Monday, February 18, 2013

The United Grapes of America - Kansas - Davenport Winery Matrot Norton

When regularly traveling to Overland Park, Kansas - many years ago, I settled Holy-Field Vineyard & Winery and Davenport Winery at least once a month. Holy-Field was easiest to reach, situated not far from Interstates 70 and 435 and on course to the airport. Davenport, on the other hand, required a special trip to Lawrence, about 30 miles away. Fortunately, owner Greg Sipes accommodated my schedule by hosting regular business hours until 7PM on Wednesdays - lucky me. Like their neighbors in Missouri, Kansas wine consumers enjoy a good Norton and a couple Kansas wineries such as Davenport comply. Sipes has produced several styles of Norton, with one being the Matrot Norton, named after the Matrot Castle, a Topeka landmark since 1883 and a clandestine Prohibition hangout. Davenport Winery now operates a satellite tasting facility from the castle.
into a routine where I would visit both

The United Grapes of America The United Grapes of America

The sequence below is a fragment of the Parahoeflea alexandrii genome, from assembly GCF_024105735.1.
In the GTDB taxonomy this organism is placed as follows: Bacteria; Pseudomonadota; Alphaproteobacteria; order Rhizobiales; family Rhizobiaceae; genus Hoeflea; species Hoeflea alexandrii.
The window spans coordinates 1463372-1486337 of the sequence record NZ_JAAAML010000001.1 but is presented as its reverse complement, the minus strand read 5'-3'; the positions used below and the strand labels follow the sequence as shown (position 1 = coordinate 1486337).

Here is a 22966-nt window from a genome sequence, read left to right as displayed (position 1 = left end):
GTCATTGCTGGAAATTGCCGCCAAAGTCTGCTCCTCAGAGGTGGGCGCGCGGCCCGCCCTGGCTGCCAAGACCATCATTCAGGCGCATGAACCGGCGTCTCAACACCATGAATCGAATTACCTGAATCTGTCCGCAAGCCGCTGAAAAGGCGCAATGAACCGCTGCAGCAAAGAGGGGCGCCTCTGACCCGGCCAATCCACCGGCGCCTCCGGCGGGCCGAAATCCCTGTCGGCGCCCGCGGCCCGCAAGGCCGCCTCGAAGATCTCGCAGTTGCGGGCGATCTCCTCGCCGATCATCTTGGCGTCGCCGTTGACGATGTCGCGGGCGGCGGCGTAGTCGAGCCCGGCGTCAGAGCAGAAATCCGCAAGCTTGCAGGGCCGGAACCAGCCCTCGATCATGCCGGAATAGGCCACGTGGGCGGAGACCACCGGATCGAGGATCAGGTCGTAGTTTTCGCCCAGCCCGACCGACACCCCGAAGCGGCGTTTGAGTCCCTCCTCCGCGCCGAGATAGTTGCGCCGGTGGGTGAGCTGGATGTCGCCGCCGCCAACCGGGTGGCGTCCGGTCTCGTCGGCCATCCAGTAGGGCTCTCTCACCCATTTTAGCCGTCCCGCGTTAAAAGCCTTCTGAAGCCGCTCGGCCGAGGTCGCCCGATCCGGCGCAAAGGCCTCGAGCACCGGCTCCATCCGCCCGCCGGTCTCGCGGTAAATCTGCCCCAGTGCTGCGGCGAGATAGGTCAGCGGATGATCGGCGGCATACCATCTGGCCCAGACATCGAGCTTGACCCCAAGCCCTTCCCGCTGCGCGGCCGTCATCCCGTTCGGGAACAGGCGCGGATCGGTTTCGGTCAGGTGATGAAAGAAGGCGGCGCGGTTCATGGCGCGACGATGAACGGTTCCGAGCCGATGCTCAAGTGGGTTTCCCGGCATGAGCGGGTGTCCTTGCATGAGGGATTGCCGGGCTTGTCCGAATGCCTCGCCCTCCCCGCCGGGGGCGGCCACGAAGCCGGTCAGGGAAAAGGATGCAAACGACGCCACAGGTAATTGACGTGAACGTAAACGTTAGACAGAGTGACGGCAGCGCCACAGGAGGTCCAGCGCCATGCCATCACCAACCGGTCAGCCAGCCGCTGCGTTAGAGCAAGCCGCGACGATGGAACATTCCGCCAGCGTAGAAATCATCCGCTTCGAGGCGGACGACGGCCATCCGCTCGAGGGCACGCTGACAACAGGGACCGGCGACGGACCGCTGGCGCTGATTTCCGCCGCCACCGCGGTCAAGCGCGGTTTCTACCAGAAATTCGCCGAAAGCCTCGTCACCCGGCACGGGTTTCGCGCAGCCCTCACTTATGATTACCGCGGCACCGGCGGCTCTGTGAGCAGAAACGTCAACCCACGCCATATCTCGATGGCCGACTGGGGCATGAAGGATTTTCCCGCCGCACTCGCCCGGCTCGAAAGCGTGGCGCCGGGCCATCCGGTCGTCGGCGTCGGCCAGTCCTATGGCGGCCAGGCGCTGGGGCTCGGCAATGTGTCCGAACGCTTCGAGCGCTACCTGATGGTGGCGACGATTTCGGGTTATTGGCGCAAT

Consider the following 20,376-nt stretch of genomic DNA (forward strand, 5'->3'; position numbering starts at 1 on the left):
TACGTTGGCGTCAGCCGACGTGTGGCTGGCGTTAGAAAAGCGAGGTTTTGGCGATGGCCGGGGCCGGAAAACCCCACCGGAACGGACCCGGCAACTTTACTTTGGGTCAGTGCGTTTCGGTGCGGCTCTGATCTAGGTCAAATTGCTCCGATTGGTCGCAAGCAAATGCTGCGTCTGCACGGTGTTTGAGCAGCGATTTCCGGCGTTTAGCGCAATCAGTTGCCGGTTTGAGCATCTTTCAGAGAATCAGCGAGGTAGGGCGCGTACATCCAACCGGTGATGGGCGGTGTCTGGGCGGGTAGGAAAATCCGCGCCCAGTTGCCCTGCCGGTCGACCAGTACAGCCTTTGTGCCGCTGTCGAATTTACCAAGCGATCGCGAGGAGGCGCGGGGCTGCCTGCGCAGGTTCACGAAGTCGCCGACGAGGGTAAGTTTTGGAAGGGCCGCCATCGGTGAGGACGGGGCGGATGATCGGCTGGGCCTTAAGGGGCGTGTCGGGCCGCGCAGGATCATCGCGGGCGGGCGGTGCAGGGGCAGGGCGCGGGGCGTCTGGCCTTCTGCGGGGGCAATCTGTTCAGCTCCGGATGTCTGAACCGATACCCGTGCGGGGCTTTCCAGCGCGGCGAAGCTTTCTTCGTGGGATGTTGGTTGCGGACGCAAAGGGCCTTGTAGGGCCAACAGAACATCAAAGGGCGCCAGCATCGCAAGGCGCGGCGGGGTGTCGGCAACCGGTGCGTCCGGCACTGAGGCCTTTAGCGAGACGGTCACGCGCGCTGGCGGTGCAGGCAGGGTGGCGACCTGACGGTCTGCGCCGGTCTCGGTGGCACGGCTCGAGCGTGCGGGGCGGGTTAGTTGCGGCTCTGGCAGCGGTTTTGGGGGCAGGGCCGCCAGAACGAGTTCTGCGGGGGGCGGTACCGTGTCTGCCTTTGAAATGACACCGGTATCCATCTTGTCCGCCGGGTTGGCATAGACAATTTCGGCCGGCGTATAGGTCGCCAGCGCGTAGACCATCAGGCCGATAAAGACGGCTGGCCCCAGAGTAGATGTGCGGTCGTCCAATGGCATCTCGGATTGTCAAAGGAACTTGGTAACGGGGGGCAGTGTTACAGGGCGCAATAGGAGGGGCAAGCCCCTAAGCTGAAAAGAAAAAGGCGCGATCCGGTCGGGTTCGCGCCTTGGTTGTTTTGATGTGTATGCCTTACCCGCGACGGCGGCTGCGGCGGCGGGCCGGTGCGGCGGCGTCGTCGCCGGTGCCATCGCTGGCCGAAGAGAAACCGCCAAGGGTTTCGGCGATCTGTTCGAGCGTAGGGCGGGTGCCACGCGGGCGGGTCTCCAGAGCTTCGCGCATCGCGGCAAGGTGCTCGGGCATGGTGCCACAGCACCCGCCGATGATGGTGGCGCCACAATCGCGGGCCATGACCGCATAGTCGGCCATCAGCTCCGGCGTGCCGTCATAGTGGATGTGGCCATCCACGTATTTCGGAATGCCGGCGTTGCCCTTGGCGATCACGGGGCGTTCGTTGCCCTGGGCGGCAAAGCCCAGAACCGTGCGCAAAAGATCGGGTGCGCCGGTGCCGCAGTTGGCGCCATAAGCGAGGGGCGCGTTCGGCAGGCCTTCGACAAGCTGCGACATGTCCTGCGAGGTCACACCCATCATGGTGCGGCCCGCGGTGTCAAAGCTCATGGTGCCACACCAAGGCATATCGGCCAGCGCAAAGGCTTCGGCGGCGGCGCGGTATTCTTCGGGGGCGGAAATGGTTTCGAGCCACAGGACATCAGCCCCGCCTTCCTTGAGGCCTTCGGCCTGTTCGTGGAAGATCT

Returning to the Matrot Norton, it was made from Kansas grown grapes and aged in used whiskey casks.  I purchased this non-vintage wine in 2006, so it has had six and a half years to mature in bottle. My Missouri friends tell me that you should never open a Norton before three years in the bottle, so this wine should be primed.  The nose starts with an interesting combination of grape (almost concord-ish) and leather, followed by creamy vanilla cherry on the palette. The grapiness completely subsides resembling more of a Cabernet Franc profile particularly with the spicy, green peppery finish. And no trace of the whiskey. Not bad at all and at, I believe $15, easy on the wallet. Also pairs well with leftover Valentine's Day chocolate.

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